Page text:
What's more, Lafayette is full of food, as I pointed out earlier. In its top floor cafe pretty much everything is self-serve, and then we discover that France is the best country in the world as this department store has self-serve beer on tap. Think about how much more smoothly shopping trips in the U.S. could go if each Macy's had a place where men could get liquored-up as their wives shopped away. Lafayette also had this surprise, a single-arched McDonald's, clearly, from this photo, a gathering spot for terrorists. (I kid, in a Tropic Thunder way.)

For dinner we played the dumb Americans. We opt, thanks to the ever-helpful Pudlo Paris, to try Le Comptoir de Relais, a place with an actual Pudlo plate (he does plates and not stars). Luckily we don't know that if you Google the place it's the star of many "impossible to get reservations in Paris" stories. Nope, we just show up and ask if we can eat there that night. At first they only offer us tables outside, and even with heaters and blankets adorned with an awfully (not ofally) cute pig, that seems extreme. But the maitre d' then asks if we don't mind taking the last table on the way to the kitchen, and we say oui oui.

The place offers one set menu every evening, no choices, for 48 Euros per. Not cheap, but it's 5 courses at a fantastic place. And you don't go to Paris to save money. Indeed, our meal was exquisite, starting with a brilliant broth with just a spot of foie gras in it, the simple and complex flavors playing off each other and upping one's hunger. The second was a coquille saint jacques, a gorgeous presentation of scallop. The third, perhaps the best lamb I've ever had, or carre d'agneau du Limousin roti, as that almost sounds as good as it tasted.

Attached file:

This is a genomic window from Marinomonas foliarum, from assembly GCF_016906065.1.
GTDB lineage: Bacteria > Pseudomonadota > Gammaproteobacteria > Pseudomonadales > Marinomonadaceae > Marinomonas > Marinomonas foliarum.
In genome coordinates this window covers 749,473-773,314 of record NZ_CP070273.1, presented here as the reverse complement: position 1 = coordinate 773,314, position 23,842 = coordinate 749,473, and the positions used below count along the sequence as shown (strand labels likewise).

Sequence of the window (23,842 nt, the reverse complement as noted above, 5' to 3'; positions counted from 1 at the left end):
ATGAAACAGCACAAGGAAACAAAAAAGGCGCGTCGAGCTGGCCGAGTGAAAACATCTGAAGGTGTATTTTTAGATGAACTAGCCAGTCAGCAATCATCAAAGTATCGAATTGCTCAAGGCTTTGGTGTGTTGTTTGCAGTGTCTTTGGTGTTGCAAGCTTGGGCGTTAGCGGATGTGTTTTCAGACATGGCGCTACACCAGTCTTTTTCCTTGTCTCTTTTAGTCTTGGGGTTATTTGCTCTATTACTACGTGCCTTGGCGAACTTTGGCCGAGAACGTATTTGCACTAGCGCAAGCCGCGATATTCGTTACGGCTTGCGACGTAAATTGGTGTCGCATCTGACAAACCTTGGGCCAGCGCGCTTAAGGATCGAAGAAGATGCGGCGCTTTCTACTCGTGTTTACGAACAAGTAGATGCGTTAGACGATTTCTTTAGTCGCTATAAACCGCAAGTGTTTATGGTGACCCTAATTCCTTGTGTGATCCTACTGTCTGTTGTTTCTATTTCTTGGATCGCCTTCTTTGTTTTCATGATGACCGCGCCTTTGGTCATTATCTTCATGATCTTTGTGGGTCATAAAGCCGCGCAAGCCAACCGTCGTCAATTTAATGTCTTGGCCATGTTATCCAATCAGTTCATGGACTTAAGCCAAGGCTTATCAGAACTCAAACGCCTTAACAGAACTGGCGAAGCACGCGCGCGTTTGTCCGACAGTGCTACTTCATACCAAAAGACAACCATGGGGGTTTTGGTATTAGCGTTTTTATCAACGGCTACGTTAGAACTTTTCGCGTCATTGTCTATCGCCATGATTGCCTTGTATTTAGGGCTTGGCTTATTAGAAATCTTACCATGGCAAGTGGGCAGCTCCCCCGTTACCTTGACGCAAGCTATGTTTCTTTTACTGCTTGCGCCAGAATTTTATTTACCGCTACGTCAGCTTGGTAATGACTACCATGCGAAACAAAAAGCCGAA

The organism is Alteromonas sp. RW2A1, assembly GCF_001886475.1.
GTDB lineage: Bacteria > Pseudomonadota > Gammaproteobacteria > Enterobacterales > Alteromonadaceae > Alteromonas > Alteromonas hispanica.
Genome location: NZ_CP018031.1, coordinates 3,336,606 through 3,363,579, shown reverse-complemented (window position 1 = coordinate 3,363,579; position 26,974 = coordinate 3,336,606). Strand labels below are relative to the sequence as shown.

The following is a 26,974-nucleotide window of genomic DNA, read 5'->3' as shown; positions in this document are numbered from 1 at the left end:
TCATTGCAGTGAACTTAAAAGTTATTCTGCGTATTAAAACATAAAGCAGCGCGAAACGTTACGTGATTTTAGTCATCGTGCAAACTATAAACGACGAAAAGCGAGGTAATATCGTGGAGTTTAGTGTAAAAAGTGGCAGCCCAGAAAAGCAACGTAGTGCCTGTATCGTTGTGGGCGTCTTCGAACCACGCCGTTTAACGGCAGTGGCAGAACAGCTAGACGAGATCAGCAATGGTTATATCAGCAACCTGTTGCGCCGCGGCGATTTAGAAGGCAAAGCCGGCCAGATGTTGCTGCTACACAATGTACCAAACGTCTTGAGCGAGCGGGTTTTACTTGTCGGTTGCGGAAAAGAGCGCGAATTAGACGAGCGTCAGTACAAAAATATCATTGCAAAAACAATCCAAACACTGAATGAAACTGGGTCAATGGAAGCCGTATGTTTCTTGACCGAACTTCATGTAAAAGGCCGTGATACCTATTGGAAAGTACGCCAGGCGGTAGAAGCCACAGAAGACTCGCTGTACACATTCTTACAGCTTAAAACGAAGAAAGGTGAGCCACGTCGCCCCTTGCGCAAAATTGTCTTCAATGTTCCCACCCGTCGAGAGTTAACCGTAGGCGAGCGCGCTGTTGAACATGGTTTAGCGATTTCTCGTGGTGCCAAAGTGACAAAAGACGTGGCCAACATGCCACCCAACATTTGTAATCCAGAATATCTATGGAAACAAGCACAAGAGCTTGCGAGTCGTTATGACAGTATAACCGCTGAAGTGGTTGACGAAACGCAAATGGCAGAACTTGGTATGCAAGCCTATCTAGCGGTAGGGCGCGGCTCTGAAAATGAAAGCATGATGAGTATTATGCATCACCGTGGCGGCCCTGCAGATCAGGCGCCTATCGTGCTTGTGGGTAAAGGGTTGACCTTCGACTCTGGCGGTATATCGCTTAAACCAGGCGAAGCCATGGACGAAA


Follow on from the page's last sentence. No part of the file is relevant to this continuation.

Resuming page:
But then it was the cheese course. We could make that much out from the little postcard menus written in French that we still have, but had no idea what was going on when the previous course's plates got cleared and the waiter set up a wine bucket holder to the edge of our tiny table. Then the maitre d' swooped in with a massive slate full of maybe 9 cheeses, each with a honey or quince or jam that matched it. Since we were the first people in and eating that evening, and a course ahead of any other table, the maitre d' said, "You have a half hour to eat as much of this as possible." Of course we couldn't, but we certainly tried everything, much of it cheeses we haven't seen it the U.S., including a smoked sheep cheese we can't remember the name of but can still sort of taste, if we think hard enough. Later the table next to us got to their cheese course and asked us what was good. Turns out they had a different cheese plate, with fine examples of many things we actually knew. We really lucked out.

There was dessert, too. Lait de vache cuit, jus frais de kiwi, premiere fraises Gariguette. Speak French to my stomach and it will love your forever.

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3 Comments:

Blogger Smitty said...

Mmmmmmm...cheeeeeese....

Tell me. There must have been one...just one...sorta "meh" thing you ate at some point. This just can't be the total gastronomic fantasy that I am dreaming it is...

6:13 AM  
Blogger Marty said...

So long as the parent of the "grown-up [child]" can contribute oxymoronically to the conversation by refusing to acknowledge being himself grown up.

12:42 PM  
Blogger George said...

Smitty, we didn't have a bad meal. A couple were just ok, and that was mostly lunches, but most were quite quite good. But I did a lot of scouting to make sure of that. the Pudlo book I reference is wonderful.

Marty, you can remain un-grown-up as long as I can.

1:03 PM